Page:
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would be proper in an idiopathic inflammation of the same parts:

584. Whether the translation so frequently made from the extremities to the kidneys, is to be considered as an instance of the misplaeed gout, seems; as we have said before, uncertain ; but I am disposed to think it something different; and therefore am of opinion, that, in the Nephralgia Calculosa, produced upon this occasion, the remedies of inflammation are to be employed no farther than they may be otherwise sometimes necessary

in that disease, arising from other causes than the · gout.




585. THE diseases comprehended under this title, which make the third order of Pyrexiæ in our Nosology, are in general such as do not arise but upon occasion of a specific contagion applied, which first produces fever, and afterwards an eruption upon the surface of the body; and which diseases, for the most part, affect persons but once in the course of their lives.

586. Whether the character of the order inay be thus limited, or if the order may be allowed to comprehend also the eruptive fevers produced by a matter generated in the body itself, and likewise those cases of eruption which do not depend upon contagion, or upon a matter generated before the fever, but upon a matter generated in the course of the fever, I am not ready to determine. Of the diseases enumerated by the nosologists as Exanthemata, there are certainly three different kinds, which may be distinguished by the circumstances mentioned in this and the preceding paragraph. Of the first kind are the Small-pox, the Chicken-pox, the Measles, the Scarlet Fever, and the Plague. Of the second kind seems to be the Erysipelas; and of the third kind I judge the Miliaria and Petechia to be. But as I am not sufe ficiently confident in the facts which should supdort these distinctions, or which would enable us to apply them in all cases; I go on in this book to treat of almost all the Exanthemata enumerated by preceding nosologists, with only some differs ence in the arrangement from what it was in my former editions.



587. The Small-pox. it a disease arising from a contagion of a specific nature which first produces a fever, and, on the third or fourth day thereof, produces an eruption of small red pimples. These dre afterwards formed into pustules, containing a matter, which, in the course of eight days from the time of the eruption, is changed into pus. After this, the matter dries, and falls off in crusts.

588. This is a general idea of the disease ; but there are two particular forms or varieties of it; well known under the appellations of the Distinct and Confluent, which require to be specially de scribed.

589. In the former, or the distinct small-pox; the eruptive fever is moderate, and appears to be evidently of the inflammatory kind or what we name ä Synocha. It generally comes on about mid-day, with some symptoms of a cold stage, and commonly with a considerable languor and drowsiness. A hot stage is soon formed, and becomes more considerable on the second and third days. During this course, children are liable to frequent startings from their slumbers; and adults, if they are kept a-bed, are disposed to much sweating. On the third day, children are sometimes affected with one or two epileptic fits. Towards the end of the third day, the eruption commonly appears, and gradually increases during the fourth; appearing first upon the face, and successively on the inferior parts, so as to be completed over the whole body on the fifth day.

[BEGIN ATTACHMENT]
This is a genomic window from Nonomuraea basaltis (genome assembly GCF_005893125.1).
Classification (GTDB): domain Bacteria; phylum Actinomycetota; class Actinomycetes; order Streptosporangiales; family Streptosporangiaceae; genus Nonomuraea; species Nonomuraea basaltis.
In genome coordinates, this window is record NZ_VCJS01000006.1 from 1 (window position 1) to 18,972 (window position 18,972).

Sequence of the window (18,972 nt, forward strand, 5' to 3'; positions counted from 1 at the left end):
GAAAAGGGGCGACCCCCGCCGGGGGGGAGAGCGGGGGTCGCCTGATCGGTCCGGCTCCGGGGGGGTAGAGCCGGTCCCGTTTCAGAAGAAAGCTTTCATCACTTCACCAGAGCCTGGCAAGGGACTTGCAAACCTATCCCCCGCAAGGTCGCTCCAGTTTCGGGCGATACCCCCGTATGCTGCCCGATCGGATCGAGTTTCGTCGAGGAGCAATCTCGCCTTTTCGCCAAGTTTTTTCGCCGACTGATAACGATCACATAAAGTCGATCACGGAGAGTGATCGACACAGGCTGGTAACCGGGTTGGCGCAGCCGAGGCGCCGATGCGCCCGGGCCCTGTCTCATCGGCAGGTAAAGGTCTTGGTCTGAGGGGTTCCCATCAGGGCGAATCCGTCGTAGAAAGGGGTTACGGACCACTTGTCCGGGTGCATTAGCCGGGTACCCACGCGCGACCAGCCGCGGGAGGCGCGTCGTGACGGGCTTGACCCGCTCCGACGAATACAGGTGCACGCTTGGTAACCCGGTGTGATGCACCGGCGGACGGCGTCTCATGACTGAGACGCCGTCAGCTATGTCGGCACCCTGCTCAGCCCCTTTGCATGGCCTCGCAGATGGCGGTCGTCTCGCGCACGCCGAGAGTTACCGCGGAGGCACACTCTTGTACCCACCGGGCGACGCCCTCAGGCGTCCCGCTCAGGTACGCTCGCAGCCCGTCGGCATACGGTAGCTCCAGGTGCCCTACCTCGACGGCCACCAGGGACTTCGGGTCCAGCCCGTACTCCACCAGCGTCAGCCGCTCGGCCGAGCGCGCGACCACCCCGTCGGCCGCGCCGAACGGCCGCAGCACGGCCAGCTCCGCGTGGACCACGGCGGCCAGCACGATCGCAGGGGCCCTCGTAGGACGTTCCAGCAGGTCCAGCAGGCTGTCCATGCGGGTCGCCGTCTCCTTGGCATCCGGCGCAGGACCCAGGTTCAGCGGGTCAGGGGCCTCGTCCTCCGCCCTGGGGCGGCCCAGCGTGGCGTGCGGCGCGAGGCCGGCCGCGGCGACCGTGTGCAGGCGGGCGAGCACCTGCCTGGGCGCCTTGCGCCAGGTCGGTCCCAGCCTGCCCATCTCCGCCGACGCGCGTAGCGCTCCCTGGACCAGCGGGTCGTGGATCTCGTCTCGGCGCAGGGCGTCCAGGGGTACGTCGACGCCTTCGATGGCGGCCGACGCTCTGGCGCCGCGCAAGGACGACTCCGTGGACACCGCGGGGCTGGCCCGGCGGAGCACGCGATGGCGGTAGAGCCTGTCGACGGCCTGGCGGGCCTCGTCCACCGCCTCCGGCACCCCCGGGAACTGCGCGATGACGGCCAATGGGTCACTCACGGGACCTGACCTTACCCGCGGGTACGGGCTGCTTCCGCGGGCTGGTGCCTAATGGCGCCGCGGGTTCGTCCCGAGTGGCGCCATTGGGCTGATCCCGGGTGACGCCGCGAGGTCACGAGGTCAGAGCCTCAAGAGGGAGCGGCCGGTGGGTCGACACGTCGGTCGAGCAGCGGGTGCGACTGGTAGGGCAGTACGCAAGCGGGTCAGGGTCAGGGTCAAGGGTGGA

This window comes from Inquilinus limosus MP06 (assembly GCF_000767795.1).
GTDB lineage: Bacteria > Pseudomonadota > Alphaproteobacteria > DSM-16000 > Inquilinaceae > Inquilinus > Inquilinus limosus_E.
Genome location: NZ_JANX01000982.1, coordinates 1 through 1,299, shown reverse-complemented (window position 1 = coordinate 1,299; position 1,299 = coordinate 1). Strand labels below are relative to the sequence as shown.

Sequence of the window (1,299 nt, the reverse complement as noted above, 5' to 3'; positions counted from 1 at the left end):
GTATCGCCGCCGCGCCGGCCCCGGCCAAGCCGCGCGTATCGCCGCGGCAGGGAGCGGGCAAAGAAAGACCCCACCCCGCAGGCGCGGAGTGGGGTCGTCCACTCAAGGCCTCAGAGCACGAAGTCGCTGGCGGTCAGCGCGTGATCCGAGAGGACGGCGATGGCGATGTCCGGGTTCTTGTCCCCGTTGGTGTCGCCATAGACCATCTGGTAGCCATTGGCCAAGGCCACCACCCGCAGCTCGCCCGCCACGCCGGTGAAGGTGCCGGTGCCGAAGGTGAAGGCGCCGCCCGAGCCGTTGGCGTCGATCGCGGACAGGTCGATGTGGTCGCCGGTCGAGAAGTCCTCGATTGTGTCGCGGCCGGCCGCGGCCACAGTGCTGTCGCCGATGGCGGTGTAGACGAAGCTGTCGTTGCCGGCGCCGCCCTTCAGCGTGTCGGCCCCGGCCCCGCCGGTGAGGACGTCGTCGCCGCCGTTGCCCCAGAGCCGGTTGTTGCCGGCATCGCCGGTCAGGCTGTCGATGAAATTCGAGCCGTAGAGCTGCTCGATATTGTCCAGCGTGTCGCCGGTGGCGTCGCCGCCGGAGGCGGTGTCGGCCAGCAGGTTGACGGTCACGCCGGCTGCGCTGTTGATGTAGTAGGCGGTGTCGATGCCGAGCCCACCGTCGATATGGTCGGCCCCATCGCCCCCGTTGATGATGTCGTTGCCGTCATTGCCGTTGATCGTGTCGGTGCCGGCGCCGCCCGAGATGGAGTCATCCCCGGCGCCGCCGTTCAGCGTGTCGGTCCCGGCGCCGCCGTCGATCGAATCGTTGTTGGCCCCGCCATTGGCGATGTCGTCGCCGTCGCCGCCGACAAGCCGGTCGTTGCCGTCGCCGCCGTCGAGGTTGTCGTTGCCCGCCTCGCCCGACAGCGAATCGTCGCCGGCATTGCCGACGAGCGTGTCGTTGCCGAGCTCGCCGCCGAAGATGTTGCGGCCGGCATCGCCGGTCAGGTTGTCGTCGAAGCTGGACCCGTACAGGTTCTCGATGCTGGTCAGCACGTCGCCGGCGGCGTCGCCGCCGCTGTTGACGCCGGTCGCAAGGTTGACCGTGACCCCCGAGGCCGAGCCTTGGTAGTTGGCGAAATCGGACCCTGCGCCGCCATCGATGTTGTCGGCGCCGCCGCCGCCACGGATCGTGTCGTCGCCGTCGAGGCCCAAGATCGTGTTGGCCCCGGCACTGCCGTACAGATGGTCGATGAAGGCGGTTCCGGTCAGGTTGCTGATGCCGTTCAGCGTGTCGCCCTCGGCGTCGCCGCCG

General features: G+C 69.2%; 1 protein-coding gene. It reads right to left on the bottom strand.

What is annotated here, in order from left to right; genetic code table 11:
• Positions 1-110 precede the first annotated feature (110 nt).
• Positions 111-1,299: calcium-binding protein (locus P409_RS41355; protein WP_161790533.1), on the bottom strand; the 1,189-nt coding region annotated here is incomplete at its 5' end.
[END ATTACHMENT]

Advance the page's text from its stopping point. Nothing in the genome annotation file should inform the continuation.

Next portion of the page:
From the third day, the fever abates; and

against the fifth, it entirely ceases. The eruption appears first in small red spots, hardly eminent, but by degrees rising into pimples. These are generally upon the face in small number; but, even when more numerous, they are separate and distinct from one another. On the fifth or sixth day, a small vesicle, containing an almost colourless or whey-coloured fluid, appears upon the top of each pimple. For two days, these vesicles increase in breadth only, and there is a small hollow pit in the middle; so that it is only against the eighth day that they are raised into spheroidical pustules.

These vesicles or pustules, from their first form. ation, continue to be surrounded with an exactly circular inflamed margin, which, when the pustules are numerous, diffuses some inflammation over the neighbouring skin, so as to give somewhat of a damask rose colour to the spaces between the pustules. As the pustules increase in size, if they bę numerous on the face, against the eighth day the whole of the face becomes considerably swelled; and, in particular, the eye. lids are so much swelled as entirely to shut the eyes. '; . .

As the disease thus proceeds, the matter in the pustules becomes by degrees more opaque and white, and at length of a yellowish colour. On the eleventh day, the swelling of the face is abated, and the pustules seem quite full. On the top of each a darker spot appears; and at this place the

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